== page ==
White House aides reached out to former officials and others on the Belleau Wood trip to deny the story, one person familiar with the matter said, and aides are fearful that former military officials will continue to dribble out negative details until the election.

Trump on Friday also reversed a move by the Pentagon to kill funding for Stars and Stripes, the venerable military newspaper. “The president was already facing blowback from the military and it didn’t make sense to do this,” one senior administration official said.

O’Brien, who served as the State Department’s top hostage negotiator before taking over the National Security Council last year, said Trump showed acute sensitivity to the care for service members and their families. He said the president would ask if U.S. troops could be kept out of some military operations, and he cited Trump’s push to increase funding for the military as an example of his willingness to provide the Pentagon “every tool necessary.”

“I can’t believe a word of what’s in the Atlantic article,” O’Brien said, “because I’ve had 2½ years working side-by-side with the president. I’ve never seen anything like that.”

But Biden did not limit his criticism to Trump’s purported remarks in France. Rather, he laid out a litany of examples to build a case that the president’s professed admiration for the Armed Forces is based on political expediency.

Biden cited Trump’s disparagement of the late senator John McCain (R-Ariz.), who was held captive during the Vietnam War, as a “loser”; his description of concussion-like symptoms of U.S. troops in Iraq after a missile attack by Iran in January as “not very serious”; his decision not to confront Russian President Vladimir Putin over U.S. intelligence reports that Moscow had bribed Taliban forces to kill American troops; and the efforts by military leaders to drape a flag over the name of the USS McCain battleship in Japan ahead of Trump’s trip there last year.

“I just think it is sick. It is deplorable — so un-American, so unpatriotic,” Biden said.

Biden’s campaign also arranged a conference call for reporters with Sen. Tammy Duckworth (D-Ill.) and Rep. Conor Lamb (D-Pa.), both military veterans, as well as Khizr Khan, the father of an American service member killed in the Iraq War in 2004, who has been critical of Trump.

“I’d take my wheelchair and titanium legs over Donald Trump’s supposed bone spurs any day,” said Duckworth, who lost both legs during a rocket attack by Iraqi insurgents in 2004. She was referring to the medical diagnosis that reportedly led to a young Trump gaining a medical deferment from service in Vietnam in 1968.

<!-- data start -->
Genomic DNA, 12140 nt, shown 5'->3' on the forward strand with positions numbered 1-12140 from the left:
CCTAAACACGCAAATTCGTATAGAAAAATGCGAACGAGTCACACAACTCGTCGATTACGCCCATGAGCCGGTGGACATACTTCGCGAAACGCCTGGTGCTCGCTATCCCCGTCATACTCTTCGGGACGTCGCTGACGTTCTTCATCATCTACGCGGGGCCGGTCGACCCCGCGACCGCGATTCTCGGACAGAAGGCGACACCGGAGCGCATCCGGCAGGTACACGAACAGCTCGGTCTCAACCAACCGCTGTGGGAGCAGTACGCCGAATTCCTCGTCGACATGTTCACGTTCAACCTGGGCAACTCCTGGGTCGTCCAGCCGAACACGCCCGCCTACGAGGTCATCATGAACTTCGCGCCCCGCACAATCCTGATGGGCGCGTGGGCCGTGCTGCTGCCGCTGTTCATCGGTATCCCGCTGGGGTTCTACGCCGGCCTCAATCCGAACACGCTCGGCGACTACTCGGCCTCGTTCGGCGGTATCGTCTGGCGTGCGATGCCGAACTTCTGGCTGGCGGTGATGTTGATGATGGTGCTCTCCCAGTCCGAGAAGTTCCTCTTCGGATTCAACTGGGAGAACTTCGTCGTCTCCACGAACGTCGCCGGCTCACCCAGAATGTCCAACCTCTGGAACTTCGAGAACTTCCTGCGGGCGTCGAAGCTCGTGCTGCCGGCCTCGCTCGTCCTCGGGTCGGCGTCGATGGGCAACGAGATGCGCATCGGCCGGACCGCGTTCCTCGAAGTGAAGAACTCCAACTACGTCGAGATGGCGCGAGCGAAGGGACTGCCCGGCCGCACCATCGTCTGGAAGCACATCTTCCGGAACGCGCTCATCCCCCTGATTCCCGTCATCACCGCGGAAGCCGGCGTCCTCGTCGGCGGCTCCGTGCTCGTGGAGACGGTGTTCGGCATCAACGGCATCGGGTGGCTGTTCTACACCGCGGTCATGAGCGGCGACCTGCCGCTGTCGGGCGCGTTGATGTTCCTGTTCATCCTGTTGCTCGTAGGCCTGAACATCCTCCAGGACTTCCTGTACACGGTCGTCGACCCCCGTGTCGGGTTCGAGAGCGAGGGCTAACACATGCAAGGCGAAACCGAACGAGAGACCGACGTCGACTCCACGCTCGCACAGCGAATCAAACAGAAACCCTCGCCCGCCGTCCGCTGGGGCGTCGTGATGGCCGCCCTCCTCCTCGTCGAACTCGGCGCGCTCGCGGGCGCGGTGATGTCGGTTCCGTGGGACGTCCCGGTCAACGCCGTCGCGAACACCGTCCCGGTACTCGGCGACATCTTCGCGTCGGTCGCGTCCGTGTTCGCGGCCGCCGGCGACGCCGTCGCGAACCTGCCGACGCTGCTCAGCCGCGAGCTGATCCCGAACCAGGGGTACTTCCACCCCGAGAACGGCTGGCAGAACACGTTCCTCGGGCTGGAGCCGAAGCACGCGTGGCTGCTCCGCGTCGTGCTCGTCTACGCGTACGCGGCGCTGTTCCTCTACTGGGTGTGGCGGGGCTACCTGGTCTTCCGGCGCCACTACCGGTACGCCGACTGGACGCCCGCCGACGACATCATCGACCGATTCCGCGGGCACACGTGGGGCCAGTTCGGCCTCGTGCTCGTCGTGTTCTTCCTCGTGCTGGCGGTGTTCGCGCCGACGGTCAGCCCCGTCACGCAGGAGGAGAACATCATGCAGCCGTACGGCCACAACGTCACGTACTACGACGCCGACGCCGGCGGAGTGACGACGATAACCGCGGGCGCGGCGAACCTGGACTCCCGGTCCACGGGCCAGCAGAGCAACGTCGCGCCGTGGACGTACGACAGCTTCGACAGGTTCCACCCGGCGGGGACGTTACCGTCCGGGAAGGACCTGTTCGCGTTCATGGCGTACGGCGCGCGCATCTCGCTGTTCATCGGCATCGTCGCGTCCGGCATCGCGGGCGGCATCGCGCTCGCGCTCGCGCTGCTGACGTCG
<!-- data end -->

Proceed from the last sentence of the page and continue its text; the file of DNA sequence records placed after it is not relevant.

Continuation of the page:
In districts across the country, Democratic congressional candidates seized on Trump’s comments and chided Republican opponents for refusing to stand up to the president. Nearly every Senate Democratic challenger — including many who served in the military — tweeted about the Atlantic report.

“As the mother of a son in the Army, this hit close to home — these reports are deeply alarming,” wrote Theresa Greenfield, who is challenging Sen. Joni Ernst (R) for her Iowa seat.

The Democratic Senatorial Campaign Committee issued a statement that “not a single Senate Republican has spoken out about Trump’s vile attacks against veterans and service members.”

Sen. Martha McSally (R-Ariz.), who was appointed to McCain’s seat after he died in 2018 and faces a challenging race, came closest — praising McCain without explicitly mentioning Trump.

“Senator McSally has no interest in moderating a fight between The Atlantic and the president over anonymously sourced accusations that have been debunked on the record,” a campaign spokeswoman said.

Michael Scherer in Washington and Annie Linskey in Wilmington, Del., contributed to this report.

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White House plans to bar federal agencies from race-related training sessions it calls ‘Un-American’ https://newsnetdaily.com/white-house-plans-to-bar-federal-agencies-from-race-related-training-sessions-it-calls-un-american/ Sat, 05 Sep 2020 00:45:21 +0000 https://newsnetdaily.com/white-house-plans-to-bar-federal-agencies-from-race-related-training-sessions-it-calls-un-american/ Politics – washingtonpost

The memo was released on Friday.

It also tells all federal agencies to identify all methods possible to cancel contracts that involve teaching that America is an “inherently racist or evil country.”

“The President has directed me to ensure that federal agencies cease and desist from using taxpayer dollars to fund these divisive, un-American propaganda training sessions,“ the memo states.

Vought writes in the memo that “it has come to the President’s attention that Executive Branch agencies have spent millions of taxpayer dollars to date ‘training’ government workers to believe divisive, anti-American propaganda.”

He then refers to a press report that says federal employees “have been required to attend trainings where they are told that ‘virtually all White people contribute to racism’ or where they are required to say that they ‘benefit from racism.’”

It could not immediately be learned what training sessions Vought was referring to in the memo.

The memo later says that “the President, and his Administration, are fully committed to the fair and equal treatment of all individuals in the United States.”